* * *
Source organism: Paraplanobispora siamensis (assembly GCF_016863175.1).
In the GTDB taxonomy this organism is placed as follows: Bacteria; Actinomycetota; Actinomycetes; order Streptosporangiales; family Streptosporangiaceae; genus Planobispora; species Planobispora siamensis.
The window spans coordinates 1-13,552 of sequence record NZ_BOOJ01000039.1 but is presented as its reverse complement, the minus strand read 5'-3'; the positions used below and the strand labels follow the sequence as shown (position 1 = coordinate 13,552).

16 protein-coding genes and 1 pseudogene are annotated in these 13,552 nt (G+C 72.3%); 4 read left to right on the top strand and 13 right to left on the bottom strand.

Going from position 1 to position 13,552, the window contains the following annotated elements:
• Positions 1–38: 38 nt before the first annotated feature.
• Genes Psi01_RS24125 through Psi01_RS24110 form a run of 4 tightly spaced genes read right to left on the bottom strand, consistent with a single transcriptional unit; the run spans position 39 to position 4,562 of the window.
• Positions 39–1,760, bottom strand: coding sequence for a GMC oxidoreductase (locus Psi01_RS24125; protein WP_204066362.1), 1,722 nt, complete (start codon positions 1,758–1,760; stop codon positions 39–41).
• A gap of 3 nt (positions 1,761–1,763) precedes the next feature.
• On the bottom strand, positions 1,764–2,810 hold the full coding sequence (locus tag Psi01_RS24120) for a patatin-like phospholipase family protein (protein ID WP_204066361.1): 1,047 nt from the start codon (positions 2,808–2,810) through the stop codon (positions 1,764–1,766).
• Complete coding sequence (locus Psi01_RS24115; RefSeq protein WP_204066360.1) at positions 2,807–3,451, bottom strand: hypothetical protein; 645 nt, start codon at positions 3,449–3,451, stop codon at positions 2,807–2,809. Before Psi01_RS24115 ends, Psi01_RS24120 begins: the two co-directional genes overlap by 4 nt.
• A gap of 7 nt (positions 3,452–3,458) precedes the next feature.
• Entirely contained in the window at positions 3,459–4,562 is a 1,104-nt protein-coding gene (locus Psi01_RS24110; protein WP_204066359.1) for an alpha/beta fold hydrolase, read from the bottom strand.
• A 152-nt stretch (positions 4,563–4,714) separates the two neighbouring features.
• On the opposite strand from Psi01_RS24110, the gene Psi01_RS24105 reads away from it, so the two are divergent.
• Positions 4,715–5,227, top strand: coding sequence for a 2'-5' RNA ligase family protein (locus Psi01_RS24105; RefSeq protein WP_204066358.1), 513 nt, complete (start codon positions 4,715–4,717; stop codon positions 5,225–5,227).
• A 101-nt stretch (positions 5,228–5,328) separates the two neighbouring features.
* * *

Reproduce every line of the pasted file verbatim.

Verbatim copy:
Source organism: Paraplanobispora siamensis (assembly GCF_016863175.1).
In the GTDB taxonomy this organism is placed as follows: Bacteria; Actinomycetota; Actinomycetes; order Streptosporangiales; family Streptosporangiaceae; genus Planobispora; species Planobispora siamensis.
The window spans coordinates 1-13,552 of sequence record NZ_BOOJ01000039.1 but is presented as its reverse complement, the minus strand read 5'-3'; the positions used below and the strand labels follow the sequence as shown (position 1 = coordinate 13,552).

16 protein-coding genes and 1 pseudogene are annotated in these 13,552 nt (G+C 72.3%); 4 read left to right on the top strand and 13 right to left on the bottom strand.

Going from position 1 to position 13,552, the window contains the following annotated elements:
• Positions 1–38: 38 nt before the first annotated feature.
• Genes Psi01_RS24125 through Psi01_RS24110 form a run of 4 tightly spaced genes read right to left on the bottom strand, consistent with a single transcriptional unit; the run spans position 39 to position 4,562 of the window.
• Positions 39–1,760, bottom strand: coding sequence for a GMC oxidoreductase (locus Psi01_RS24125; protein WP_204066362.1), 1,722 nt, complete (start codon positions 1,758–1,760; stop codon positions 39–41).
• A gap of 3 nt (positions 1,761–1,763) precedes the next feature.
• On the bottom strand, positions 1,764–2,810 hold the full coding sequence (locus tag Psi01_RS24120) for a patatin-like phospholipase family protein (protein ID WP_204066361.1): 1,047 nt from the start codon (positions 2,808–2,810) through the stop codon (positions 1,764–1,766).
• Complete coding sequence (locus Psi01_RS24115; RefSeq protein WP_204066360.1) at positions 2,807–3,451, bottom strand: hypothetical protein; 645 nt, start codon at positions 3,449–3,451, stop codon at positions 2,807–2,809. Before Psi01_RS24115 ends, Psi01_RS24120 begins: the two co-directional genes overlap by 4 nt.
• A gap of 7 nt (positions 3,452–3,458) precedes the next feature.
• Entirely contained in the window at positions 3,459–4,562 is a 1,104-nt protein-coding gene (locus Psi01_RS24110; protein WP_204066359.1) for an alpha/beta fold hydrolase, read from the bottom strand.
• A 152-nt stretch (positions 4,563–4,714) separates the two neighbouring features.
• On the opposite strand from Psi01_RS24110, the gene Psi01_RS24105 reads away from it, so the two are divergent.
• Positions 4,715–5,227, top strand: coding sequence for a 2'-5' RNA ligase family protein (locus Psi01_RS24105; RefSeq protein WP_204066358.1), 513 nt, complete (start codon positions 4,715–4,717; stop codon positions 5,225–5,227).
• A 101-nt stretch (positions 5,228–5,328) separates the two neighbouring features.